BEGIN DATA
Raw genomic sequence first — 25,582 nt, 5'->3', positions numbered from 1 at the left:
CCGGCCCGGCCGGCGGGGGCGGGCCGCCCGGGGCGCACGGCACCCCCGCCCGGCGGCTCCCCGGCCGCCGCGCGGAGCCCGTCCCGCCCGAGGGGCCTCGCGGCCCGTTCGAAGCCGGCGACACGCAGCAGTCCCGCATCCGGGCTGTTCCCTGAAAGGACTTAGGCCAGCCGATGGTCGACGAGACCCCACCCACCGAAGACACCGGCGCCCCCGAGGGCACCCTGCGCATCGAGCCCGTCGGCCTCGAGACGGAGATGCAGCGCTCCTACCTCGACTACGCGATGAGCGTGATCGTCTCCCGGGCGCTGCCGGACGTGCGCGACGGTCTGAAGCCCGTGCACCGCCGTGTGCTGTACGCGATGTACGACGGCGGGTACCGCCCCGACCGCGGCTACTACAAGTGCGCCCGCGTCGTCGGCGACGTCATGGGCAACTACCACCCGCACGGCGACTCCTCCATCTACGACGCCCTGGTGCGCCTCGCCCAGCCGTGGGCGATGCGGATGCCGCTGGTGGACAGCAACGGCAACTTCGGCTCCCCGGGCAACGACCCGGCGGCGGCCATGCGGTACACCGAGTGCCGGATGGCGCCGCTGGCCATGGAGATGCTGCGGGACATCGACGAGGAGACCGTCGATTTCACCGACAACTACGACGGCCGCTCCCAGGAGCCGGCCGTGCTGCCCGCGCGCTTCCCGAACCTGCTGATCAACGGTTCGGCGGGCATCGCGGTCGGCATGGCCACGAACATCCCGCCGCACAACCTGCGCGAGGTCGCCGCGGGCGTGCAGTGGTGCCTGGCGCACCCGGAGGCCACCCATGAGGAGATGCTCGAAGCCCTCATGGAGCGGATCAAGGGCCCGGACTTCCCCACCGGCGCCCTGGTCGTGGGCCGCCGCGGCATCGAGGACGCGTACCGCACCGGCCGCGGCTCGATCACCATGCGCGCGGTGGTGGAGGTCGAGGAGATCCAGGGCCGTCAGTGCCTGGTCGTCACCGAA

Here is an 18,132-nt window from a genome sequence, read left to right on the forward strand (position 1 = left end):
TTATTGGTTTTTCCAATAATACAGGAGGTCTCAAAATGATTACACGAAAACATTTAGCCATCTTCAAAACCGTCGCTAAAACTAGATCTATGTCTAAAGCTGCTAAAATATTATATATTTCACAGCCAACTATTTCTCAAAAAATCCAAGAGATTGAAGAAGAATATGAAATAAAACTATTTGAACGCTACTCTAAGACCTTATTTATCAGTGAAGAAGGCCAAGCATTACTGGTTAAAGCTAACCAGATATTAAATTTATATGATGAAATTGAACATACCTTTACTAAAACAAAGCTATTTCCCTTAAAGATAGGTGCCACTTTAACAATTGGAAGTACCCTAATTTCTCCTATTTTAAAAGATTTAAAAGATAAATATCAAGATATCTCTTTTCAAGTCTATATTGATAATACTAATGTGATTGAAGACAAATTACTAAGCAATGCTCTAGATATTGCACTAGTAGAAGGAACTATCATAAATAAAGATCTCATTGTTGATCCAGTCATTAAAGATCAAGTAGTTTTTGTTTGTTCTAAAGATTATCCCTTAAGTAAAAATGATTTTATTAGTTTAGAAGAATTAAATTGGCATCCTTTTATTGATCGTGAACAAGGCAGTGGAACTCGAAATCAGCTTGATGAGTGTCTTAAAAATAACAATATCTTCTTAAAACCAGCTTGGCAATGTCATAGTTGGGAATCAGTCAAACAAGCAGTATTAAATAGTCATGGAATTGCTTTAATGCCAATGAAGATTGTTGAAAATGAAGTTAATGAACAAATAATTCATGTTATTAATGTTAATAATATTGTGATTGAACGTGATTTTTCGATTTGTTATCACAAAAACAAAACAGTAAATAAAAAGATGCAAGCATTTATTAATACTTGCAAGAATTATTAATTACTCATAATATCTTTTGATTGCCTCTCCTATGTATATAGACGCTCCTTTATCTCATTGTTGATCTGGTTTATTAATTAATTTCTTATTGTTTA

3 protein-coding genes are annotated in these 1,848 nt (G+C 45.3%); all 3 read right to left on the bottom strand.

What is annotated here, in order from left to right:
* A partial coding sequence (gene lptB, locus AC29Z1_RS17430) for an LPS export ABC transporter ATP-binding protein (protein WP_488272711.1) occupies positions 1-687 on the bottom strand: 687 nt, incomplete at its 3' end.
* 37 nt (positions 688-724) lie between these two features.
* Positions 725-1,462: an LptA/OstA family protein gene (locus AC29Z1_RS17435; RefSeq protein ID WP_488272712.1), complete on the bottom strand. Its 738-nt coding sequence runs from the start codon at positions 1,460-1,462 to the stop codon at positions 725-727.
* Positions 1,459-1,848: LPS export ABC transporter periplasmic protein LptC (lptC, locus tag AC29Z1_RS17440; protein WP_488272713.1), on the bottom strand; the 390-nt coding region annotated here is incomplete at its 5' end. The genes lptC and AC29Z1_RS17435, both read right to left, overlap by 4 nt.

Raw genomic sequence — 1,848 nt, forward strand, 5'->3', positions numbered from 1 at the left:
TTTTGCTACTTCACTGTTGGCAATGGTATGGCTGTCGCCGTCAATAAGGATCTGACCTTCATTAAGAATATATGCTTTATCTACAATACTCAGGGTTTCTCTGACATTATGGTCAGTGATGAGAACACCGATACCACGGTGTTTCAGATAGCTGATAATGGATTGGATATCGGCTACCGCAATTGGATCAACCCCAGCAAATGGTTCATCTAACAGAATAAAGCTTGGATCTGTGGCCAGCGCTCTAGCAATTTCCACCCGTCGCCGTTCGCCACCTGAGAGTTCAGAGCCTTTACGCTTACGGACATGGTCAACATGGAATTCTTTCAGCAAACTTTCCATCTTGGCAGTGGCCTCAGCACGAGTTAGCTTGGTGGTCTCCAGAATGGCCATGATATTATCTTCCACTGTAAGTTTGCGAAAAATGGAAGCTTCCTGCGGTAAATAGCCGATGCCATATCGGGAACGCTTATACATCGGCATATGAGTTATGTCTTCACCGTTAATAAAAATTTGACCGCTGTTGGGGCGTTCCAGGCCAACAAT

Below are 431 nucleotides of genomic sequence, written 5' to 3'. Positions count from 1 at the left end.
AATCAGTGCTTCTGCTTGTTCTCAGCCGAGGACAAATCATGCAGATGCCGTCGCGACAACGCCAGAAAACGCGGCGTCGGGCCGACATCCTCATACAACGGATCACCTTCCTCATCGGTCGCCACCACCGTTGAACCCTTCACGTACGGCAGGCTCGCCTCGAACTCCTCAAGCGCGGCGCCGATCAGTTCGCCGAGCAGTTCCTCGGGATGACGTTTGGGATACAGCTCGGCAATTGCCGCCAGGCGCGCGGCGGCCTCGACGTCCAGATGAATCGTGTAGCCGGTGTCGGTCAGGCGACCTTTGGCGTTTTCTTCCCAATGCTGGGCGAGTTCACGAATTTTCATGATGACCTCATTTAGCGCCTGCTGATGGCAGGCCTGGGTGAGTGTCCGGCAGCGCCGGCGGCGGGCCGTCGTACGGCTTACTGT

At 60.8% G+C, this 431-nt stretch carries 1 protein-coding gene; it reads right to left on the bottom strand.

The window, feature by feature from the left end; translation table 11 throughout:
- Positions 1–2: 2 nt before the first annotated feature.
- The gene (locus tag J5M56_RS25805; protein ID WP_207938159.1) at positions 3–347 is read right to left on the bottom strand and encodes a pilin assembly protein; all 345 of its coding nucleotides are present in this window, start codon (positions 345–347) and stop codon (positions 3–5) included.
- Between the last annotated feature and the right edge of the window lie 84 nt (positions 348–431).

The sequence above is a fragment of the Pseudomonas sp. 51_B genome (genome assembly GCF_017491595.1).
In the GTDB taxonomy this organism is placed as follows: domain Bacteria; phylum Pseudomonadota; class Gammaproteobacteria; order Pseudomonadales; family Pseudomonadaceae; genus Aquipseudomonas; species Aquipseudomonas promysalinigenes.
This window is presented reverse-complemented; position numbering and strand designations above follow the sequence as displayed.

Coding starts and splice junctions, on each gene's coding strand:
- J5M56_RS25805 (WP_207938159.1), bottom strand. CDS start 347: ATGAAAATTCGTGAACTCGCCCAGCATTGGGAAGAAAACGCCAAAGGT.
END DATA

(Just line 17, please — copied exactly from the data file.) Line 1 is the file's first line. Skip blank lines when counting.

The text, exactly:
- Positions 1–2: 2 nt before the first annotated feature.